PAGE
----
‘Cold War spy fiction in the grand tradition, neatly plotted betrayals in that shadow world where no one can be trusted and agents are haunted by their own moral compromises.’ - Joseph Kanon, New York Times bestselling author of Istanbul Passage and The Good German
Washington D. C., 1953. The Cold War is heating up: McCarthyism, with all its fear and demagoguery, is raging in the nation's capital, and Joseph Stalin's death has left a dangerous power vacuum in the Soviet Union.
The CIA, meanwhile, is reeling from a double agent within their midst. Someone is selling secrets to the Soviets, compromising missions around the globe. Undercover agents have been assassinated, and anti-Communist plots are being cut short in ruthlessly efficient fashion. The CIA director knows any news of the traitor, whose code name is Protocol, would be a national embarrassment and compromise the entire agency.
George Mueller seems to be the perfect man to help find the mole: Yale-educated; extensive experience running missions in Eastern Europe; an operative so dedicated to his job that it left his marriage in tatters. The Director trusts him. Mueller, though, has secrets of his own, and as he digs deeper into the case, making contact with a Soviet agent, suspicion begins to fall on him as well. Until Protocol is found, no one can be trusted, and everyone is at risk.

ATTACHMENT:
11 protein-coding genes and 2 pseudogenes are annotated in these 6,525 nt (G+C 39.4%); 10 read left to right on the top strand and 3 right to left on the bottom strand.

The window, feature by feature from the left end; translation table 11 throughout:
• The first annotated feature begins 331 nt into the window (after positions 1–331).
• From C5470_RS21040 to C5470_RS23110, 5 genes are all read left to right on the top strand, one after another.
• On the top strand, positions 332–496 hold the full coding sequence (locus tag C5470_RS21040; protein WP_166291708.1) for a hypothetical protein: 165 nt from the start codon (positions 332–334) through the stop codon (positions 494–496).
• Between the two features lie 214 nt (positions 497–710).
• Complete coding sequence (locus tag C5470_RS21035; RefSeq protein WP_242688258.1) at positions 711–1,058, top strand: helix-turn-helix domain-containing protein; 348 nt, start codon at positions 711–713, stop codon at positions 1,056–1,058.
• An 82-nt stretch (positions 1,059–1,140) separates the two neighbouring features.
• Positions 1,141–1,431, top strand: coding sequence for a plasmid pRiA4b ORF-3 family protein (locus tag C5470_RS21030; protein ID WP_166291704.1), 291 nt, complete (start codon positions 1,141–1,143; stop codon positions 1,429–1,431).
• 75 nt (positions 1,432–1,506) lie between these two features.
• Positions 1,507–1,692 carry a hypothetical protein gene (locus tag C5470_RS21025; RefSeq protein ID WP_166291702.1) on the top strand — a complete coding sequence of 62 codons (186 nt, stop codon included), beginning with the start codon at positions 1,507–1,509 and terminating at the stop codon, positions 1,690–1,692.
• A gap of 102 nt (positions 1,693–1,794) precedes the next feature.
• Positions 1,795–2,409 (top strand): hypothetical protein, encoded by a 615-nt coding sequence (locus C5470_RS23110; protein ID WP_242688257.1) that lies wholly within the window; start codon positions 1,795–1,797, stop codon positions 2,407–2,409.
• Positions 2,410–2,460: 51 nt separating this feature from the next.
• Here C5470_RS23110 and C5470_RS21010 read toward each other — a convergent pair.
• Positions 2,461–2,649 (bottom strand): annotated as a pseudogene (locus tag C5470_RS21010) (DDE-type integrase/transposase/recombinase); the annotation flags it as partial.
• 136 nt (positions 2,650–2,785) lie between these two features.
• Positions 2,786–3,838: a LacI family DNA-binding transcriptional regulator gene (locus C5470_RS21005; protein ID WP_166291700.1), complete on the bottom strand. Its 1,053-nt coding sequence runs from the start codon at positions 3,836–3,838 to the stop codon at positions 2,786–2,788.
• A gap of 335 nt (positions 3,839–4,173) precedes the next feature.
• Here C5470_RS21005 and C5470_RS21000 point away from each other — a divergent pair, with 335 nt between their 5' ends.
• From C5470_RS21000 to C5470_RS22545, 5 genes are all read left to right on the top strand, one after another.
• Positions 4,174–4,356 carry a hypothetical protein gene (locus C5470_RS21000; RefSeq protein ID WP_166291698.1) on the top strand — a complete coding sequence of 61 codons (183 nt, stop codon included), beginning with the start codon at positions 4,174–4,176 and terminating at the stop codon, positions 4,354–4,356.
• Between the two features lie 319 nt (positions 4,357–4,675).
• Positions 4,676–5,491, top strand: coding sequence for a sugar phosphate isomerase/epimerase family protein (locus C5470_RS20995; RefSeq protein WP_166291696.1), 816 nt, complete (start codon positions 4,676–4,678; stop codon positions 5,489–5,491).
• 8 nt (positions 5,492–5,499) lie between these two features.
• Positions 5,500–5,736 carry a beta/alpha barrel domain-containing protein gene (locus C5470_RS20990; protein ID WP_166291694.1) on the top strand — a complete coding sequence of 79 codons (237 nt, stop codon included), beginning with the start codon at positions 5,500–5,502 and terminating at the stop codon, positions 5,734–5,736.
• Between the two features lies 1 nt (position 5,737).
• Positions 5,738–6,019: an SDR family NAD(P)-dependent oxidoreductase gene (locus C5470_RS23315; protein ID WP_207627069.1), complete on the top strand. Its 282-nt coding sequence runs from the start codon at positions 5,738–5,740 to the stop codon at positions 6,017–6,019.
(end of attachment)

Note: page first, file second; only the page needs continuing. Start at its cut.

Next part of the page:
‘As I read An Honorable Man, I kept coming back to George Smiley and The Spy Who Came in from the Cold. That’s how good this book is. Pick up this book. You’ll love it.’ – Michael Harvey, New York Times-bestselling author of The Chicago Way and The Governor’s Wife
Set in Washington, D.C., in 1953, Vidich's well-written first novel is long on atmosphere but short on narrative momentum. George Mueller, who's at a turning point in his CIA career, feels his sense of purpose, forged during WWII, is being eroded, but he has a real mission: looking for a traitor within the CIA known by the code name Protocol. The agency has identified 20 suspects, and the plan is to turn a Russian agent to help find the spy. This promising setup gets bogged down in a morass of plotting, including a longish digression about a senator resembling Joseph McCarthy. The pace picks up in the latter third of the book when the backstory and description give way to an intelligent, old-fashioned spy thriller. Fans of John le Carr will appreciate the backroom, clubby old-boy network that seemed to define spying in the 1950s. Vidich, a founder and publisher of the Storyville App, discusses his historical sources in an informative afterword.
The Third Man, The Fifth Man?
This is a great spy story as the CIA hunt for a traitor in Washington against the background of the McCarthy investigations and the death of Stalin. Tautly written with some convincing action scenes reminiscent of the Orson Welles masterpiece the book although very American will resonate with British readers wondering about the identity of the Fifth Man or even the Sixth.